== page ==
For Law Students, a Supply Glut and ‘Exploding Scholarships’
Editor’s Note: An earlier version of this story misidentified Aric Short as dean of the Texas A&M School of Law.
By Rabeea Tahir
For Reporting Texas and The Dallas Morning News
Law school graduates in Texas face one of the worst job markets in history.
Many are saddled with thousands of dollars of debt. They have no guarantee that they will find employment after they graduate.
Supply appears to be exceeding demand. Texas law schools that rank low in a nationwide academic survey — so-called bottom-tier schools — continue to churn out graduates even as some Texas lawmakers want to build a new law school.
Some law schools lure in first-year students with “exploding scholarships” that often are eliminated or reduced. So the students who want to finish their legal education may take on huge debt that can haunt them for a long time.
Law historically has been considered a financially secure and lucrative profession. And law school continues to be a popular choice for students who may not know about the challenges that confront young lawyers.
The nation’s law schools produced more than 46,000 graduates in 2013 — the largest graduating class ever, according to the American Bar Association. Almost 4,000 Texas students took the bar exam in 2012, according to the National Conference of Bar Examiners. That’s up from about 3,300 in 2000.
A recent Bureau of Labor Statistics report concludes that there will be 73,600 new jobs for lawyers between 2010 and 2020.
More than one out of every 10 lawyers in the class of 2013 are unemployed, according to the ABA.
Confronted by such dismal numbers in recent years, the ABA formed a task force on the “future of legal education” in 2012.
“The system faces considerable pressure because of the price many students pay, the large amounts of student debt, consecutive years of sharply falling applications, and dramatic changes, possibly structural, in the jobs available to law graduates,” according to a recent report by the task force.
All of those factors “have resulted in real economic stresses on law, damage to career and economic prospects of many recent graduates, and diminished public confidence in the system of legal education,” the report concluded.
That gloomy prognosis may be discouraging to some.
While a record number of law school students graduated in 2013, new enrollment was 11 percent lower than in 2012. In 2013, 39,675 students enrolled in law schools—the lowest number since the mid-1970s.
Law schools continue to be big moneymakers for universities. Nationally, tuition increased by 30 percent from 2009 to 2012 in public law schools, and by 13 percent in private schools, according to ABA statistics.
At the same time, the starting median salary for recent law school graduates has slumped. The National Association for Law Placement reports that it dropped from $72,000 in 2009 to $61,245 in 2012.
And the debt burden for law school graduates has grown since 2009.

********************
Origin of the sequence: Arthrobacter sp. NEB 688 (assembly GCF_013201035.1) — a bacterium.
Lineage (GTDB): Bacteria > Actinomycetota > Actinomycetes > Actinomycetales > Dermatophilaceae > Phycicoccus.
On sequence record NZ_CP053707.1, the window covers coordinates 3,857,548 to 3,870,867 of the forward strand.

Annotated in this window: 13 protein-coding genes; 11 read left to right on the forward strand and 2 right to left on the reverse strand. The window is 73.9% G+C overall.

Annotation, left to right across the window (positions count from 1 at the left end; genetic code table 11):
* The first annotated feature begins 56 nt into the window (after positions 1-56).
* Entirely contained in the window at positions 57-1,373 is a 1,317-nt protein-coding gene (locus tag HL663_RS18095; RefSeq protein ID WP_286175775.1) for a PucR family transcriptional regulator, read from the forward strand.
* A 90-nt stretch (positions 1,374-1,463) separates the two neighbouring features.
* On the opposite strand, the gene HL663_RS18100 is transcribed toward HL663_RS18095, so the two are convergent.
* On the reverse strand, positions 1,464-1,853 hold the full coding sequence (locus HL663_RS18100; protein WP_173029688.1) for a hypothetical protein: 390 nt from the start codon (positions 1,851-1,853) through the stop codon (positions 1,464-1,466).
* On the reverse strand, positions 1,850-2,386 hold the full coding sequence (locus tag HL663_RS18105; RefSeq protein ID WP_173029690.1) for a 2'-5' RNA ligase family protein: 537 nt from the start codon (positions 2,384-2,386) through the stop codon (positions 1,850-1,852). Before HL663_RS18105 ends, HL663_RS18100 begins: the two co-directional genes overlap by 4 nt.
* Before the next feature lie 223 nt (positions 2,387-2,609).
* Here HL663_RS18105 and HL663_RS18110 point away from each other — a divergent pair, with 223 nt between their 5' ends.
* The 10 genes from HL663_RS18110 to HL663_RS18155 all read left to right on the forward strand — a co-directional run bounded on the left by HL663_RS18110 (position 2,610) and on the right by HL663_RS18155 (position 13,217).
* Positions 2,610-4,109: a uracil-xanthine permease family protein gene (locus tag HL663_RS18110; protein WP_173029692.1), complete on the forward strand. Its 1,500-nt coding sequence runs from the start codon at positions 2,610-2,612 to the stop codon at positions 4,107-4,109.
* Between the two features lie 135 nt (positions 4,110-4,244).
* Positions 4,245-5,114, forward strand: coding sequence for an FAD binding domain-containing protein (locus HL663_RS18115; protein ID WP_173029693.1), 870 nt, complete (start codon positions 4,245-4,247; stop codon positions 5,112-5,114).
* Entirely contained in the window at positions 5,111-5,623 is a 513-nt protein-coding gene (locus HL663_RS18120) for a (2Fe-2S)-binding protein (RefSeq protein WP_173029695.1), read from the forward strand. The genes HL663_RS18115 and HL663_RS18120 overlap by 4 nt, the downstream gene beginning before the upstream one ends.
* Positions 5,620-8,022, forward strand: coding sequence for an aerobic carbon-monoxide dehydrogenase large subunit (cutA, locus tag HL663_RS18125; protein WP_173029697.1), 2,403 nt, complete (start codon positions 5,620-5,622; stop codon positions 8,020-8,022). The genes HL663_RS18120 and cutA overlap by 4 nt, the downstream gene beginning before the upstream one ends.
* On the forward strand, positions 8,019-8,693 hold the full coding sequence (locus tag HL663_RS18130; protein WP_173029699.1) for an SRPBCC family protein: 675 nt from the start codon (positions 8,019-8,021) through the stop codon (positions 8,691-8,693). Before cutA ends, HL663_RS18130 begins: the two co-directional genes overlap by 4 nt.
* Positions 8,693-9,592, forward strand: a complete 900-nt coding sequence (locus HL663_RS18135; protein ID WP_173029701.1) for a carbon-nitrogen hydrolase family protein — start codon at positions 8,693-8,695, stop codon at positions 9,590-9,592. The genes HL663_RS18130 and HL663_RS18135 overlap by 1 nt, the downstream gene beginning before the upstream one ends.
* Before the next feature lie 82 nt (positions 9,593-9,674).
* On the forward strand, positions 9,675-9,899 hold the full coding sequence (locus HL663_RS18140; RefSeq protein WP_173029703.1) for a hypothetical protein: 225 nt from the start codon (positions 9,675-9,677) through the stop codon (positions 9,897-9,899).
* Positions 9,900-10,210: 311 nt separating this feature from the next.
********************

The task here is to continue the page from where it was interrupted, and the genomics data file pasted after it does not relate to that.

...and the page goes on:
The average for private school graduates was $122,158 in 2012, according to the ABA. It was $124,950 in 2011. In 2010, it was $106,249. And in 2009, the average was $91,506 in 2009.
For public law school grads, the average debt was $84,600 in 2012, according to the ABA, up from $75,728 in 2011. The average was $69,687 in 2010 and $58,591 in 2009.
“What we need to do as a society is to return to the idea of real access, not loaning people money that they can’t pay,” said Paul Campos, a law professor at the University of Colorado-Boulder. “That’s a fake egalitarianism.”
Campos said some law schools exploit students by intentionally advertising a lower cost of attendance based in part on “exploding scholarships” with academic conditions that statistically are almost impossible for everyone to maintain.
“It’s a way of maximizing revenue by taking advantage of the naivete of students,” Campos said, a “bait and switch.”
Scholarships and grants provided to students in the first year of law school are often “conditional.” The students must maintain a B average to keep the scholarship or the grant.
The simple statistical reality is that some students inevitably end up in the bottom half of their class. For scholarship students, that means trouble.
“It isn’t their fault,” said Dallas lawyer Fawaz Bham. “First-year law students don’t have the tools to gauge how challenging it is to outperform their peers who are equally as smart and motivated. … Inevitably, some students must end up in the lower percentile bucket.”
The Texas A&M School of Law in Fort Worth reported that 64 percent of its scholarship students saw their awards eliminated or reduced in the 2011-12 academic year and that 61 percent were eliminated or reduced in the 2012-13 academic year.
Aric Short, vice dean at Texas A&M School of Law, said scholarship policies were crafted and implemented when the school was part of Texas Wesleyan University. He said that Texas A&M acquired the law school in August 2013 and that administrators are now examining scholarship policies.